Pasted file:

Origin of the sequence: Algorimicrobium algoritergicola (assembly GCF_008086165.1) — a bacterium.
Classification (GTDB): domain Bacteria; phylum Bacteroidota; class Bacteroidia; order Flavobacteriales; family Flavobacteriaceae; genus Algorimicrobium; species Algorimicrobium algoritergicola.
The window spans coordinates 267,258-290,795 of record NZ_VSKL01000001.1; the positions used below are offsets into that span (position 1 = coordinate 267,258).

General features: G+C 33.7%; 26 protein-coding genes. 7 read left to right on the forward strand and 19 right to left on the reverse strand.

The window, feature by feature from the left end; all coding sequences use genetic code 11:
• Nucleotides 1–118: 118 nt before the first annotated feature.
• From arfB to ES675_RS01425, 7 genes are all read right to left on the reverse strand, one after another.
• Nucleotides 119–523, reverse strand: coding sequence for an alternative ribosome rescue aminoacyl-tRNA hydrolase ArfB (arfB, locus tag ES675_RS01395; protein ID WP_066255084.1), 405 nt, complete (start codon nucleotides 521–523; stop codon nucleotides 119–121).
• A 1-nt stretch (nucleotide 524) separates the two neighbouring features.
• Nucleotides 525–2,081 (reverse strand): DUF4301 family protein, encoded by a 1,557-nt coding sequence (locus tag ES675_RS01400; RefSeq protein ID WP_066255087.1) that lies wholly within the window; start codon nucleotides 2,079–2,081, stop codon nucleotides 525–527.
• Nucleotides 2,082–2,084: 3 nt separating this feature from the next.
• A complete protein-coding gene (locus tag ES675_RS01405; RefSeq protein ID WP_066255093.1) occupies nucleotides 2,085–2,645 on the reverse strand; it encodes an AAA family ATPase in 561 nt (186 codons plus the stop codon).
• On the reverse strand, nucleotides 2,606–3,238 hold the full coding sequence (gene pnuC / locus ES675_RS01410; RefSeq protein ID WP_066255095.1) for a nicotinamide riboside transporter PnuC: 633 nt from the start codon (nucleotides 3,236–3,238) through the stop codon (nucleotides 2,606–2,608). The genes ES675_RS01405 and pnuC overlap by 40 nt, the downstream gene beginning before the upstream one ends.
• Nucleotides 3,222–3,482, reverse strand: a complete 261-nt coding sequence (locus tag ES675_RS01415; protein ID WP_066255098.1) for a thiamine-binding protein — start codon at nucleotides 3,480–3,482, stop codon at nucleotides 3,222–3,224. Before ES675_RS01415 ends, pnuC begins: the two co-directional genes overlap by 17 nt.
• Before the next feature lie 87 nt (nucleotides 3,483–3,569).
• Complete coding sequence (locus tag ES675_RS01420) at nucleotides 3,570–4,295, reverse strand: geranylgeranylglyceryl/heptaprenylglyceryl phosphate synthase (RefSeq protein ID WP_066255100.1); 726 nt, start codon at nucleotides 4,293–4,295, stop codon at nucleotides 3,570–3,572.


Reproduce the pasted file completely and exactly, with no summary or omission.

Origin of the sequence: Algorimicrobium algoritergicola (assembly GCF_008086165.1) — a bacterium.
Classification (GTDB): domain Bacteria; phylum Bacteroidota; class Bacteroidia; order Flavobacteriales; family Flavobacteriaceae; genus Algorimicrobium; species Algorimicrobium algoritergicola.
The window spans coordinates 267,258-290,795 of record NZ_VSKL01000001.1; the positions used below are offsets into that span (position 1 = coordinate 267,258).

General features: G+C 33.7%; 26 protein-coding genes. 7 read left to right on the forward strand and 19 right to left on the reverse strand.

The window, feature by feature from the left end; all coding sequences use genetic code 11:
• Nucleotides 1–118: 118 nt before the first annotated feature.
• From arfB to ES675_RS01425, 7 genes are all read right to left on the reverse strand, one after another.
• Nucleotides 119–523, reverse strand: coding sequence for an alternative ribosome rescue aminoacyl-tRNA hydrolase ArfB (arfB, locus tag ES675_RS01395; protein ID WP_066255084.1), 405 nt, complete (start codon nucleotides 521–523; stop codon nucleotides 119–121).
• A 1-nt stretch (nucleotide 524) separates the two neighbouring features.
• Nucleotides 525–2,081 (reverse strand): DUF4301 family protein, encoded by a 1,557-nt coding sequence (locus tag ES675_RS01400; RefSeq protein ID WP_066255087.1) that lies wholly within the window; start codon nucleotides 2,079–2,081, stop codon nucleotides 525–527.
• Nucleotides 2,082–2,084: 3 nt separating this feature from the next.
• A complete protein-coding gene (locus tag ES675_RS01405; RefSeq protein ID WP_066255093.1) occupies nucleotides 2,085–2,645 on the reverse strand; it encodes an AAA family ATPase in 561 nt (186 codons plus the stop codon).
• On the reverse strand, nucleotides 2,606–3,238 hold the full coding sequence (gene pnuC / locus ES675_RS01410; RefSeq protein ID WP_066255095.1) for a nicotinamide riboside transporter PnuC: 633 nt from the start codon (nucleotides 3,236–3,238) through the stop codon (nucleotides 2,606–2,608). The genes ES675_RS01405 and pnuC overlap by 40 nt, the downstream gene beginning before the upstream one ends.
• Nucleotides 3,222–3,482, reverse strand: a complete 261-nt coding sequence (locus tag ES675_RS01415; protein ID WP_066255098.1) for a thiamine-binding protein — start codon at nucleotides 3,480–3,482, stop codon at nucleotides 3,222–3,224. Before ES675_RS01415 ends, pnuC begins: the two co-directional genes overlap by 17 nt.
• Before the next feature lie 87 nt (nucleotides 3,483–3,569).
• Complete coding sequence (locus tag ES675_RS01420) at nucleotides 3,570–4,295, reverse strand: geranylgeranylglyceryl/heptaprenylglyceryl phosphate synthase (RefSeq protein ID WP_066255100.1); 726 nt, start codon at nucleotides 4,293–4,295, stop codon at nucleotides 3,570–3,572.